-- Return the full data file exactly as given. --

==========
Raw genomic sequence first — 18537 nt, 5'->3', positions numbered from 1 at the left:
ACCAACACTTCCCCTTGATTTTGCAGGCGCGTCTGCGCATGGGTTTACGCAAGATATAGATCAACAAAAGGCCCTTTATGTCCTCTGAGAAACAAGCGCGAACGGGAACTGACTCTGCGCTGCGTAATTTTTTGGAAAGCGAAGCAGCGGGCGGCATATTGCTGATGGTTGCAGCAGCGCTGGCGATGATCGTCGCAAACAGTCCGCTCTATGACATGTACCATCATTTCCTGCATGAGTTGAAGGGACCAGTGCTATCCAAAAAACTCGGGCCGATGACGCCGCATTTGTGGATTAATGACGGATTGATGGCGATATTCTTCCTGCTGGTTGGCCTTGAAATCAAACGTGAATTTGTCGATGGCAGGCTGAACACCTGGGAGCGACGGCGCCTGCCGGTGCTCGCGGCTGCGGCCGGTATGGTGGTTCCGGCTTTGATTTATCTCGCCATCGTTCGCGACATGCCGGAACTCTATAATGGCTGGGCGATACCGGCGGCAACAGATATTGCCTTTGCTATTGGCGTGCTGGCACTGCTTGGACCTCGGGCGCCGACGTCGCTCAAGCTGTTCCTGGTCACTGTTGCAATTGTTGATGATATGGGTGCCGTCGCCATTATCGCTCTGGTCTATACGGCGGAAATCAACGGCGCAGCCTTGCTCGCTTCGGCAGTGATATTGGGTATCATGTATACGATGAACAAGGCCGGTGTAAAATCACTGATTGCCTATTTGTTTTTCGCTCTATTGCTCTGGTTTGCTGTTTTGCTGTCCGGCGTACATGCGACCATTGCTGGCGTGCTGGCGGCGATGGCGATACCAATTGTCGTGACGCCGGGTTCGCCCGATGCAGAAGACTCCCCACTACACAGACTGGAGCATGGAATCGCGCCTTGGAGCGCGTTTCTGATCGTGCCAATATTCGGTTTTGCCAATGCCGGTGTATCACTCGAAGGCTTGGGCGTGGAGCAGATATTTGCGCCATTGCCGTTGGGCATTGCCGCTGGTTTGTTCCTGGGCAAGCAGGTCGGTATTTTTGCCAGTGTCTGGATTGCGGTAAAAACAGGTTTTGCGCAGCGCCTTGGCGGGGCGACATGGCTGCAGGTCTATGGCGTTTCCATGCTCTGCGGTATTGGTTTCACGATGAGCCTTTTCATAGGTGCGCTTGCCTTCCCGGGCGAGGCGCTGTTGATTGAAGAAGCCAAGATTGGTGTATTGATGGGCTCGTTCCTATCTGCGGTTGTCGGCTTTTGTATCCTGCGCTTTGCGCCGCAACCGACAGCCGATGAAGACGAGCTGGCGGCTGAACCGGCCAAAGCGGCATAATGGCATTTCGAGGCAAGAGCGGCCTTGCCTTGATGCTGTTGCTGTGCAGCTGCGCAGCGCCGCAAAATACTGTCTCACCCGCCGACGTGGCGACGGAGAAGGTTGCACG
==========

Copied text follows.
Raw genomic sequence first — 18537 nt, 5'->3', positions numbered from 1 at the left:
ACCAACACTTCCCCTTGATTTTGCAGGCGCGTCTGCGCATGGGTTTACGCAAGATATAGATCAACAAAAGGCCCTTTATGTCCTCTGAGAAACAAGCGCGAACGGGAACTGACTCTGCGCTGCGTAATTTTTTGGAAAGCGAAGCAGCGGGCGGCATATTGCTGATGGTTGCAGCAGCGCTGGCGATGATCGTCGCAAACAGTCCGCTCTATGACATGTACCATCATTTCCTGCATGAGTTGAAGGGACCAGTGCTATCCAAAAAACTCGGGCCGATGACGCCGCATTTGTGGATTAATGACGGATTGATGGCGATATTCTTCCTGCTGGTTGGCCTTGAAATCAAACGTGAATTTGTCGATGGCAGGCTGAACACCTGGGAGCGACGGCGCCTGCCGGTGCTCGCGGCTGCGGCCGGTATGGTGGTTCCGGCTTTGATTTATCTCGCCATCGTTCGCGACATGCCGGAACTCTATAATGGCTGGGCGATACCGGCGGCAACAGATATTGCCTTTGCTATTGGCGTGCTGGCACTGCTTGGACCTCGGGCGCCGACGTCGCTCAAGCTGTTCCTGGTCACTGTTGCAATTGTTGATGATATGGGTGCCGTCGCCATTATCGCTCTGGTCTATACGGCGGAAATCAACGGCGCAGCCTTGCTCGCTTCGGCAGTGATATTGGGTATCATGTATACGATGAACAAGGCCGGTGTAAAATCACTGATTGCCTATTTGTTTTTCGCTCTATTGCTCTGGTTTGCTGTTTTGCTGTCCGGCGTACATGCGACCATTGCTGGCGTGCTGGCGGCGATGGCGATACCAATTGTCGTGACGCCGGGTTCGCCCGATGCAGAAGACTCCCCACTACACAGACTGGAGCATGGAATCGCGCCTTGGAGCGCGTTTCTGATCGTGCCAATATTCGGTTTTGCCAATGCCGGTGTATCACTCGAAGGCTTGGGCGTGGAGCAGATATTTGCGCCATTGCCGTTGGGCATTGCCGCTGGTTTGTTCCTGGGCAAGCAGGTCGGTATTTTTGCCAGTGTCTGGATTGCGGTAAAAACAGGTTTTGCGCAGCGCCTTGGCGGGGCGACATGGCTGCAGGTCTATGGCGTTTCCATGCTCTGCGGTATTGGTTTCACGATGAGCCTTTTCATAGGTGCGCTTGCCTTCCCGGGCGAGGCGCTGTTGATTGAAGAAGCCAAGATTGGTGTATTGATGGGCTCGTTCCTATCTGCGGTTGTCGGCTTTTGTATCCTGCGCTTTGCGCCGCAACCGACAGCCGATGAAGACGAGCTGGCGGCTGAACCGGCCAAAGCGGCATAATGGCATTTCGAGGCAAGAGCGGCCTTGCCTTGATGCTGTTGCTGTGCAGCTGCGCAGCGCCGCAAAATACTGTCTCACCCGCCGACGTGGCGACGGAGAAGGTTGCACG